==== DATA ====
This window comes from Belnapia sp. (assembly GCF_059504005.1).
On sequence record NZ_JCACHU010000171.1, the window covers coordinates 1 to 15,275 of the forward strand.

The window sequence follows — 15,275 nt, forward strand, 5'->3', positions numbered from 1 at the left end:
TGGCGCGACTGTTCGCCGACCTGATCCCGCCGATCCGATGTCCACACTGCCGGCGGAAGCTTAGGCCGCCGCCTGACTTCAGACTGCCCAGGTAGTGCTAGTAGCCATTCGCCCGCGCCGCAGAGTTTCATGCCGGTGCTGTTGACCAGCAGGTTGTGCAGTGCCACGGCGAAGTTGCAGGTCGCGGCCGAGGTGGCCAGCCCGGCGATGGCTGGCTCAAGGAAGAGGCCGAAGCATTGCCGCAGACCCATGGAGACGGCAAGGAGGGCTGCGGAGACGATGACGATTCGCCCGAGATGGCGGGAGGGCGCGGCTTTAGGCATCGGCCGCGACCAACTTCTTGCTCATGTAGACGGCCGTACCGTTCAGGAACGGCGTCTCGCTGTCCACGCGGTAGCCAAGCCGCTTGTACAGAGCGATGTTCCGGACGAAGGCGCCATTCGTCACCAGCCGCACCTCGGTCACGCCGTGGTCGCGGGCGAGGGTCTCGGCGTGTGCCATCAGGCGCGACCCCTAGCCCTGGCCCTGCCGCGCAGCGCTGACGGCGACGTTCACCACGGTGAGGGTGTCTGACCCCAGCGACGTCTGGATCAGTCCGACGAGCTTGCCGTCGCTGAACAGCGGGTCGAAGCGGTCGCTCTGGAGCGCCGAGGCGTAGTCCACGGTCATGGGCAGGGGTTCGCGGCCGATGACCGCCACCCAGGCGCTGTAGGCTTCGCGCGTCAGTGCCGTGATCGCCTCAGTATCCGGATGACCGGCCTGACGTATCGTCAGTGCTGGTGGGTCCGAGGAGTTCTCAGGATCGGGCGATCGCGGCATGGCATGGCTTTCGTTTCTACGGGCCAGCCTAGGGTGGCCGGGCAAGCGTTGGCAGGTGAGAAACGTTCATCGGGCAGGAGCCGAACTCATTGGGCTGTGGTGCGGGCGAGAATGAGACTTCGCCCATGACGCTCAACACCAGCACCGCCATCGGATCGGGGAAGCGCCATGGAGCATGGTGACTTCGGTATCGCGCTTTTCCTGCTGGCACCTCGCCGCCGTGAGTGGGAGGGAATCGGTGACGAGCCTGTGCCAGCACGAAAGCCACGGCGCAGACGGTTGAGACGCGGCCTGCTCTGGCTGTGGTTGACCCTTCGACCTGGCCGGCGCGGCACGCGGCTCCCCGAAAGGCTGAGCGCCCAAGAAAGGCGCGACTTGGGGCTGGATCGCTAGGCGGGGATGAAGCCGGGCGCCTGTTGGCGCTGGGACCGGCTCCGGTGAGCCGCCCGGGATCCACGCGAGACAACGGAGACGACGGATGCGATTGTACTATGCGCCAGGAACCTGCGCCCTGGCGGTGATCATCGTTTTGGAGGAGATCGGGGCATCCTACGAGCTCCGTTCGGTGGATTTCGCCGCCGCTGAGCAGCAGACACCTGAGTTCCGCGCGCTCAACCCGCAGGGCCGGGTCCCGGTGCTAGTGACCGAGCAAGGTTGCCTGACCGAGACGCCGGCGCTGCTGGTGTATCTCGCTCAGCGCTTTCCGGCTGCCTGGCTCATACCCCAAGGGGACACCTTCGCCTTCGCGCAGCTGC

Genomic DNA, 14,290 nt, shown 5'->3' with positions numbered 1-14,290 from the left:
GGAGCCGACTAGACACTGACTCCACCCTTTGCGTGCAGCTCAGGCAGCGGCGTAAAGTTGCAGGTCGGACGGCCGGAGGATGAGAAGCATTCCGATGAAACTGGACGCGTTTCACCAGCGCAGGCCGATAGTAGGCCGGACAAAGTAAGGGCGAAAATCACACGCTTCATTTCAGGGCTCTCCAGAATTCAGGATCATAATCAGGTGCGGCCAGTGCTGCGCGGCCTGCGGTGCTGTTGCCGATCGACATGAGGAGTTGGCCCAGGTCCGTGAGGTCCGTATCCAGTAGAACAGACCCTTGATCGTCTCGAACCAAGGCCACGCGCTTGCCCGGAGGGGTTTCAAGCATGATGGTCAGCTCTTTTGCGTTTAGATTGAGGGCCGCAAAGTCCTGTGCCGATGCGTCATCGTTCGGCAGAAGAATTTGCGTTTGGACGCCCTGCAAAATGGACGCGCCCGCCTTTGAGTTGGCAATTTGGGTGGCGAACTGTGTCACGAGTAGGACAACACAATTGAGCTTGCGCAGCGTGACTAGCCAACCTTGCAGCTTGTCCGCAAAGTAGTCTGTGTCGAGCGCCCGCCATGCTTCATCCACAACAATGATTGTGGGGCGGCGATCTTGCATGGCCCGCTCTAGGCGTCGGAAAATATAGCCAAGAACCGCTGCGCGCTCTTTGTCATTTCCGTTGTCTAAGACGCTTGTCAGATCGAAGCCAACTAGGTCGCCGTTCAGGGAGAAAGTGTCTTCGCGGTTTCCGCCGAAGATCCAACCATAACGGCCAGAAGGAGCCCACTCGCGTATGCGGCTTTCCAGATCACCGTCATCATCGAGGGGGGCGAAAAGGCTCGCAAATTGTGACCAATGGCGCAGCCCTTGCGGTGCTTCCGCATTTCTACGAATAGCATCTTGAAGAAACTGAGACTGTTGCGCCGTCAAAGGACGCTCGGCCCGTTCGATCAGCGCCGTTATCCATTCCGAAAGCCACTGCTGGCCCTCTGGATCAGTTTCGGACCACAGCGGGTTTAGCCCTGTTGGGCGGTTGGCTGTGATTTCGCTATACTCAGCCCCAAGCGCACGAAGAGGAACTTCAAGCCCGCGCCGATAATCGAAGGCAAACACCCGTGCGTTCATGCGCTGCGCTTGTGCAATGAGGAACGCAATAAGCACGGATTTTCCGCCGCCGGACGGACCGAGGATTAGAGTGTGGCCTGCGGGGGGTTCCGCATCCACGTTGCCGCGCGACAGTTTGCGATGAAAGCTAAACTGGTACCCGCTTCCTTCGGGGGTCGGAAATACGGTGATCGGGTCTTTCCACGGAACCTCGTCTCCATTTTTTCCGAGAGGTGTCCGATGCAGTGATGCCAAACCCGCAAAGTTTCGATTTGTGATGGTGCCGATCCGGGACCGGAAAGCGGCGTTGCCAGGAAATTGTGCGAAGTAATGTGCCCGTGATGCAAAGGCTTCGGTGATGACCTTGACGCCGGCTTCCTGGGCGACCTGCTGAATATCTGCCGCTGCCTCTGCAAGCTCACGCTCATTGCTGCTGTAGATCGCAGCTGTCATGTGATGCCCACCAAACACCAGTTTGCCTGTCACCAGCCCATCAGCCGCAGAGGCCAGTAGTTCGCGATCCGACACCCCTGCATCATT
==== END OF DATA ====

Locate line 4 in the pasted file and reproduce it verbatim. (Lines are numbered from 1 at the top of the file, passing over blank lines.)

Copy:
TGGCGCGACTGTTCGCCGACCTGATCCCGCCGATCCGATGTCCACACTGCCGGCGGAAGCTTAGGCCGCCGCCTGACTTCAGACTGCCCAGGTAGTGCTAGTAGCCATTCGCCCGCGCCGCAGAGTTTCATGCCGGTGCTGTTGACCAGCAGGTTGTGCAGTGCCACGGCGAAGTTGCAGGTCGCGGCCGAGGTGGCCAGCCCGGCGATGGCTGGCTCAAGGAAGAGGCCGAAGCATTGCCGCAGACCCATGGAGACGGCAAGGAGGGCTGCGGAGACGATGACGATTCGCCCGAGATGGCGGGAGGGCGCGGCTTTAGGCATCGGCCGCGACCAACTTCTTGCTCATGTAGACGGCCGTACCGTTCAGGAACGGCGTCTCGCTGTCCACGCGGTAGCCAAGCCGCTTGTACAGAGCGATGTTCCGGACGAAGGCGCCATTCGTCACCAGCCGCACCTCGGTCACGCCGTGGTCGCGGGCGAGGGTCTCGGCGTGTGCCATCAGGCGCGACCCCTAGCCCTGGCCCTGCCGCGCAGCGCTGACGGCGACGTTCACCACGGTGAGGGTGTCTGACCCCAGCGACGTCTGGATCAGTCCGACGAGCTTGCCGTCGCTGAACAGCGGGTCGAAGCGGTCGCTCTGGAGCGCCGAGGCGTAGTCCACGGTCATGGGCAGGGGTTCGCGGCCGATGACCGCCACCCAGGCGCTGTAGGCTTCGCGCGTCAGTGCCGTGATCGCCTCAGTATCCGGATGACCGGCCTGACGTATCGTCAGTGCTGGTGGGTCCGAGGAGTTCTCAGGATCGGGCGATCGCGGCATGGCATGGCTTTCGTTTCTACGGGCCAGCCTAGGGTGGCCGGGCAAGCGTTGGCAGGTGAGAAACGTTCATCGGGCAGGAGCCGAACTCATTGGGCTGTGGTGCGGGCGAGAATGAGACTTCGCCCATGACGCTCAACACCAGCACCGCCATCGGATCGGGGAAGCGCCATGGAGCATGGTGACTTCGGTATCGCGCTTTTCCTGCTGGCACCTCGCCGCCGTGAGTGGGAGGGAATCGGTGACGAGCCTGTGCCAGCACGAAAGCCACGGCGCAGACGGTTGAGACGCGGCCTGCTCTGGCTGTGGTTGACCCTTCGACCTGGCCGGCGCGGCACGCGGCTCCCCGAAAGGCTGAGCGCCCAAGAAAGGCGCGACTTGGGGCTGGATCGCTAGGCGGGGATGAAGCCGGGCGCCTGTTGGCGCTGGGACCGGCTCCGGTGAGCCGCCCGGGATCCACGCGAGACAACGGAGACGACGGATGCGATTGTACTATGCGCCAGGAACCTGCGCCCTGGCGGTGATCATCGTTTTGGAGGAGATCGGGGCATCCTACGAGCTCCGTTCGGTGGATTTCGCCGCCGCTGAGCAGCAGACACCTGAGTTCCGCGCGCTCAACCCGCAGGGCCGGGTCCCGGTGCTAGTGACCGAGCAAGGTTGCCTGACCGAGACGCCGGCGCTGCTGGTGTATCTCGCTCAGCGCTTTCCGGCTGCCTGGCTCATACCCCAAGGGGACACCTTCGCCTTCGCGCAGCTGC